His bass earned him a reputation as an excellent sideman and an innovative soloists in the Big Apple. The big break came when Mike Stern invited Doky to join his band in 1991. The word spread from New York to the greater world of jazz and soon Doky found himself playing with great musicians he’d listened to in the early years: Michael Brecker, David Sanborn, Ryuichi Sakamoto, Mike Stern, Michele Camilo, Trilok Gurtu, Bireli Lagrene, Brecker Brothers, John Scofield, Kenny Garret, Randy Brecker, and more.
When Doky joined forces with his brother Niels Lan Doky in 1994 to form the Doky Brothers, it was nothing short of a second coming of jazz to Denmark and the sound was heard far beyond her borders. Signed to Blue Note, the duo’s two albums drew a broader audience to jazz with an alluring balance of tradition and bold interpretation. Minh, Doky’s first international solo album, raised his career to an even higher level in 1998. An extensive world tour followed, the first of many to come as a leader, either coaxing sumptuous notes from his beloved upright or letting go on his more assertive electric bass.
Recognizing Doky’s unique talent and musicianship, Doky was approached by Yamaha in 1999 to be an integral part in developing an instrument that would be based on his style, approach and preferences to the upright bass. The result became the Silent Bass, which today is his trademark instrument played by thousands around the world.
Scenes From A Dream is Doky’s orchestral creation, an album under the direction and arrangements by Grammy® winner Vince Mendoza. Doky had one intention: “To be in the moment,” which he shares with you the listener with his trademark acoustic lead bass performance and sound. The album moves in a fresh direction and is another testament to the versatility Doky has previously demonstrated on albums such as the jazz-funk Listen Up, The Nomad Diaries with its electronica-jazz fusion and the vivid expression of Cinematique.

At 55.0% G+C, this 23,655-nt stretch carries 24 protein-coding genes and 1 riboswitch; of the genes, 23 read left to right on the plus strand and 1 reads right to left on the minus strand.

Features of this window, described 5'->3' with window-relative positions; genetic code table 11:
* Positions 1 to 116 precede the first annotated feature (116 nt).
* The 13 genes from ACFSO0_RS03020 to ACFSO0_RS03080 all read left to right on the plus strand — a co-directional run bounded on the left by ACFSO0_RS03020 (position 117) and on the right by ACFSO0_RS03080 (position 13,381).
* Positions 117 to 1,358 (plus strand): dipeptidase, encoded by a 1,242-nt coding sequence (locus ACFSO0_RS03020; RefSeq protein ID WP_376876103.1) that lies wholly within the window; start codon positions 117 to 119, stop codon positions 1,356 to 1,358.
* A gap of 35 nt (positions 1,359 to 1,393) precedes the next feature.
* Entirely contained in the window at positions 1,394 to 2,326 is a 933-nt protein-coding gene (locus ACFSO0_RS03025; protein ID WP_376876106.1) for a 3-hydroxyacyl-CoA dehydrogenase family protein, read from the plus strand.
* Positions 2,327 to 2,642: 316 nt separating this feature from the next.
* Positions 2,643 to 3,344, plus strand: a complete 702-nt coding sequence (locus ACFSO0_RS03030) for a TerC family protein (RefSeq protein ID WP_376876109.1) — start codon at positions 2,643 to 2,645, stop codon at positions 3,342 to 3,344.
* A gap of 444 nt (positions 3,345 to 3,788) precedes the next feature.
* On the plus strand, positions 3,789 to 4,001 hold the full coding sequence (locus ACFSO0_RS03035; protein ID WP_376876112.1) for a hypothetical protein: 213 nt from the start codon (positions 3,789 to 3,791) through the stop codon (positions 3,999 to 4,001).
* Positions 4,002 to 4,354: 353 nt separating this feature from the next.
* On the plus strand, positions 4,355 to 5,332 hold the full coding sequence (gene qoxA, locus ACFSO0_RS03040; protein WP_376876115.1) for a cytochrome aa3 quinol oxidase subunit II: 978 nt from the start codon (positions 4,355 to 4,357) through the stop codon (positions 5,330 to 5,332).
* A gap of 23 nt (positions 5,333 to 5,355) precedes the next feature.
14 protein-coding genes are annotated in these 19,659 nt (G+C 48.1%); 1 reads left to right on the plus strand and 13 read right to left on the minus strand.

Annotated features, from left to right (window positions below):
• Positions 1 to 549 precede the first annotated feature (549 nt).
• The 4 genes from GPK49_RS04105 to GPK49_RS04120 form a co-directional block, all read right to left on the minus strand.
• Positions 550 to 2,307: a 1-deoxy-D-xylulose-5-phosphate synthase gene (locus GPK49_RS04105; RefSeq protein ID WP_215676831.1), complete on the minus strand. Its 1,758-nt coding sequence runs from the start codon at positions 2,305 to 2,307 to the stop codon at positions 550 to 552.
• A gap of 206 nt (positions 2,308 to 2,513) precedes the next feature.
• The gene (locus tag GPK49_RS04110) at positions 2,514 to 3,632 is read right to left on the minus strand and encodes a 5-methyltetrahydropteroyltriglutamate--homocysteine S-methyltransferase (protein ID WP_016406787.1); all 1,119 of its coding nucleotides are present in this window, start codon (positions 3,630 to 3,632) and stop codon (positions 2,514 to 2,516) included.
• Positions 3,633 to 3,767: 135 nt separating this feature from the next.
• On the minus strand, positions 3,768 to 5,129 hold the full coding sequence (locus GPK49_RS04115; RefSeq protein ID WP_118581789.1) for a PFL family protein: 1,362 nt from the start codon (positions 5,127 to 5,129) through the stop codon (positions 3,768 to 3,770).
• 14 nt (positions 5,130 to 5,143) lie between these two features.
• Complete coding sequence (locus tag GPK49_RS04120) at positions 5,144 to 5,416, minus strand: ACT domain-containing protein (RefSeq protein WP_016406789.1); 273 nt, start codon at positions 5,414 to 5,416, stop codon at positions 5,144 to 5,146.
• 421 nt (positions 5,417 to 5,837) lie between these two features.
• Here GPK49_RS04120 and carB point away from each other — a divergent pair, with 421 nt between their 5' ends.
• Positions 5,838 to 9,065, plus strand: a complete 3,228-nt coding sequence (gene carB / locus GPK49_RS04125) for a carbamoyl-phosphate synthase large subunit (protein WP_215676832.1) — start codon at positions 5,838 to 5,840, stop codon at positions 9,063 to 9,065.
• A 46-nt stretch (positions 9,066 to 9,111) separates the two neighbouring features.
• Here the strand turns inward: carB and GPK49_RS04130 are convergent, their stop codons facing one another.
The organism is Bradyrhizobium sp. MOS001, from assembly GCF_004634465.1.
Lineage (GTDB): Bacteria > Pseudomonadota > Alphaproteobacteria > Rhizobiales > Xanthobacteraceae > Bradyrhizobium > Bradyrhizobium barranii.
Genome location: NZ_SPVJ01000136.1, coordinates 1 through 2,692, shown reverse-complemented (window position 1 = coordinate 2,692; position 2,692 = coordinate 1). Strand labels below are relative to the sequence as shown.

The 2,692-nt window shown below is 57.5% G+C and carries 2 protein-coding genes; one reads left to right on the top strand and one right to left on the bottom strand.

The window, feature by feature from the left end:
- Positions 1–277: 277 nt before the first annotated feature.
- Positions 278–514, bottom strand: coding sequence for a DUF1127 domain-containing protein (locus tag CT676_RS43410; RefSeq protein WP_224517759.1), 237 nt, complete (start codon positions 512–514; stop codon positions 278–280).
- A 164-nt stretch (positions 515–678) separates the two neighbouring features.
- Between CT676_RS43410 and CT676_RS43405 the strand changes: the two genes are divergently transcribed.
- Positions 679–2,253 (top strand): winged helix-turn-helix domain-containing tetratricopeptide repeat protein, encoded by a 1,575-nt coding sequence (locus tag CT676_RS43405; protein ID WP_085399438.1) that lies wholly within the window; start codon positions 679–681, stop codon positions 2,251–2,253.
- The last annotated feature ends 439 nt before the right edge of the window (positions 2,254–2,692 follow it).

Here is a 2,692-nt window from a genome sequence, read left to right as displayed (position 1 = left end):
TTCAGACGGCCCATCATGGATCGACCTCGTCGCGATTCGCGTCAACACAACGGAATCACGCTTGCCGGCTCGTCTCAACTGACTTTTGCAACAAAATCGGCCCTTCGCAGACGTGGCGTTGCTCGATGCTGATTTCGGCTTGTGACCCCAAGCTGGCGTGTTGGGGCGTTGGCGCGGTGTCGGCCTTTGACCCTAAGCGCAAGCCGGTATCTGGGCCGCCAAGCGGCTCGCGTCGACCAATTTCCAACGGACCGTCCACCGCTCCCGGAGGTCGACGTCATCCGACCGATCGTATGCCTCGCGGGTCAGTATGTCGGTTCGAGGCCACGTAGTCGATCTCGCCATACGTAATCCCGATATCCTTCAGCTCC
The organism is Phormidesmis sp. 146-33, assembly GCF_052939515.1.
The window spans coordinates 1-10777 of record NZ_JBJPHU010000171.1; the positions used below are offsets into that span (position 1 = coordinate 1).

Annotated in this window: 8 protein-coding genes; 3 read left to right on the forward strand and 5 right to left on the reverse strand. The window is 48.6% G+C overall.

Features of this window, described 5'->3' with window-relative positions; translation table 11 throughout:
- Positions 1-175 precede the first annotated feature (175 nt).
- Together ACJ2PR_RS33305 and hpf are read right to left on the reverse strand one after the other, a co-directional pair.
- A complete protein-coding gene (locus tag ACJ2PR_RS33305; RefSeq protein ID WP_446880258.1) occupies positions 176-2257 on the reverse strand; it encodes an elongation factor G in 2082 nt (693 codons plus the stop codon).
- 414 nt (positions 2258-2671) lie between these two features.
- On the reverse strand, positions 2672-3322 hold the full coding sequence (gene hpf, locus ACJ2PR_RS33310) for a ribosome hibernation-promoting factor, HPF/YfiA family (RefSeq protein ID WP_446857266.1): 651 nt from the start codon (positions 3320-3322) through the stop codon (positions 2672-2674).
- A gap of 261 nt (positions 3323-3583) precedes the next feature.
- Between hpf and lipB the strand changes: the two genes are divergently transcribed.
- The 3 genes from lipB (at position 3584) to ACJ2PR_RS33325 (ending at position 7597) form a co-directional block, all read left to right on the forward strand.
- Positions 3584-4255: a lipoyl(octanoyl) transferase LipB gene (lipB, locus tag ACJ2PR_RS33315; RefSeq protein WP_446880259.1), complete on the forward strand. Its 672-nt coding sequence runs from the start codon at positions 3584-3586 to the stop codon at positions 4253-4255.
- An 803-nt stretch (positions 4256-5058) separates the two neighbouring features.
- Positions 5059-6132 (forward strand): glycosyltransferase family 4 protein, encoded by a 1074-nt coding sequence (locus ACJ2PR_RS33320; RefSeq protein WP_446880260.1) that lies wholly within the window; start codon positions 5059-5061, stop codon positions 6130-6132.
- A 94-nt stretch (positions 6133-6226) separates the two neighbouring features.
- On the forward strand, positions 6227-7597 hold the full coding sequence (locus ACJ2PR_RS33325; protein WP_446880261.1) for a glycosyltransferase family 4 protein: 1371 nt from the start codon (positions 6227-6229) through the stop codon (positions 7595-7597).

With Chris Minh Doky’s steady band The Nomads, he released The Board Tapes in 2014 which is a live album recorded during a world tour in 2012-2013. Together with Dean Brown, George Whitty and Dave Weckl they propel jazz with a passion that delivers tradition-defying electric jazz that is wired for funk. By many already hailed as the hardest grooving band on the electric jazz scene, the album reached the iTunes top five spot for several weeks in multiple territories. With dynamics and diversity Doky, Weckl, Whitty and Brown create a funk groove greater than the sum of its parts.
New Nordic Jazz
On Chris Minh Doky’s latest album, he heads New Nordic Jazz as they explore the enigma of Nordic storytelling through the sounds of acoustic jazz. His world-acclaimed style of bass playing is the voice you’ll hear as the tales unfold in lush melodies and solos. All describing the essence of being Nordic.
As with the previous solo albums, the latest marks a new chapter in an ongoing volume of masterful bass playing – that’s the bottom line.